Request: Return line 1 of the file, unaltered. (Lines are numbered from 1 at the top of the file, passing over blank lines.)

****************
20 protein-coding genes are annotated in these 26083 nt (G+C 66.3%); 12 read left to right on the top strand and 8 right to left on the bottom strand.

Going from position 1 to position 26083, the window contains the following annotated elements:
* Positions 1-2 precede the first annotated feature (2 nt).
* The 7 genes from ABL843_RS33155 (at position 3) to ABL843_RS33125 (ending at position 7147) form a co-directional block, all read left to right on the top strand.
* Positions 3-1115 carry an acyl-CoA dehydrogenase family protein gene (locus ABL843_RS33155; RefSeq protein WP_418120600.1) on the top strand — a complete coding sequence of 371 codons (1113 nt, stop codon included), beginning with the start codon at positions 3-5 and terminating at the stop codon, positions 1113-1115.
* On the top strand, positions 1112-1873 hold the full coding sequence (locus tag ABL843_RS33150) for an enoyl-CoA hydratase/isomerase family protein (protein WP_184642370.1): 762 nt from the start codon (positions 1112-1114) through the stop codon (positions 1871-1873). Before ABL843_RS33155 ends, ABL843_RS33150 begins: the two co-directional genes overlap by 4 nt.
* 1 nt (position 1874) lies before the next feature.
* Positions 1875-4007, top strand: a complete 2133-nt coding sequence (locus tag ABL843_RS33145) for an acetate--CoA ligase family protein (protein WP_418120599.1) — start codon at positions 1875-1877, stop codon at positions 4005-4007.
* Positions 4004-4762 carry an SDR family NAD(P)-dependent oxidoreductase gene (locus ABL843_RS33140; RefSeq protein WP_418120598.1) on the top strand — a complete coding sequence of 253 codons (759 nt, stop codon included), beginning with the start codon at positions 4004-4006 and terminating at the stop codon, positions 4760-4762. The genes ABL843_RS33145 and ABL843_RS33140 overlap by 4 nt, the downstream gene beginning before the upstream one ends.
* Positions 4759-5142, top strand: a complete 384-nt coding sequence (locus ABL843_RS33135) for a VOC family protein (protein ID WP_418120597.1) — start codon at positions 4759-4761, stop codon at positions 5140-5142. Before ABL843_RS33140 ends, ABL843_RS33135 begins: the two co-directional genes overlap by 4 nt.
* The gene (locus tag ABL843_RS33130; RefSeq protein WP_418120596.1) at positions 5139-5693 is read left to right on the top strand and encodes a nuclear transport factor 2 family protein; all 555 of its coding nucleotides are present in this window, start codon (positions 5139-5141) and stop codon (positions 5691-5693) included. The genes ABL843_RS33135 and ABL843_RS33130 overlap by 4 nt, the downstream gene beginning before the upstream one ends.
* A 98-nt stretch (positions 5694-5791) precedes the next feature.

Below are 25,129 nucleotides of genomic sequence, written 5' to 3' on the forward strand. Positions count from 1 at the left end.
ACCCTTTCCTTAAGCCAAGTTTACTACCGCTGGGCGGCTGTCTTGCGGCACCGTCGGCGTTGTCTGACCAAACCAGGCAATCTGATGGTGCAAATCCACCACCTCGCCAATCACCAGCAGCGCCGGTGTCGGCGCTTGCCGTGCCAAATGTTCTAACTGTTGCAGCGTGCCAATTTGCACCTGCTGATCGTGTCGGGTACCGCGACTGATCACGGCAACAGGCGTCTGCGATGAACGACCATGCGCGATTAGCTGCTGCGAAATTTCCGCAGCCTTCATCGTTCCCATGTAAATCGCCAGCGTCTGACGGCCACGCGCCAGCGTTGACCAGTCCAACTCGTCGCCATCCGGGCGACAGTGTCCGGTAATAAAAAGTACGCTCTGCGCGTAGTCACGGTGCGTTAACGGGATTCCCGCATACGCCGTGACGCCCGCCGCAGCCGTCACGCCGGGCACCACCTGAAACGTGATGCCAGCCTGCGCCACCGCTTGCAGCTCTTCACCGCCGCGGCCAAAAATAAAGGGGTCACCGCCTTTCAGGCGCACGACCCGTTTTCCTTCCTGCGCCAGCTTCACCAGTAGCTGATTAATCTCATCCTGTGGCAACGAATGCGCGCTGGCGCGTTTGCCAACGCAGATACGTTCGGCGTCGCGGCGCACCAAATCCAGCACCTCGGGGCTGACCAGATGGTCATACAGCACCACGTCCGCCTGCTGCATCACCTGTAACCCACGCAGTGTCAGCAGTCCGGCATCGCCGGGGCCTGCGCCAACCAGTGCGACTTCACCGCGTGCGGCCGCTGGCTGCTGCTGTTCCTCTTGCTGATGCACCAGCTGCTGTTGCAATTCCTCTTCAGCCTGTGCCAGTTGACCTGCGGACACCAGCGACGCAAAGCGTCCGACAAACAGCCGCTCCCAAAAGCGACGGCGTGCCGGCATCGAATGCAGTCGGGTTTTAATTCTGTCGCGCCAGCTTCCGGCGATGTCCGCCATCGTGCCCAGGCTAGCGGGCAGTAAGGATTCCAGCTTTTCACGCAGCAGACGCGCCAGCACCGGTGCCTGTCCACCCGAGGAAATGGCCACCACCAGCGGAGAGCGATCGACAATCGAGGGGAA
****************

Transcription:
20 protein-coding genes are annotated in these 26083 nt (G+C 66.3%); 12 read left to right on the top strand and 8 right to left on the bottom strand.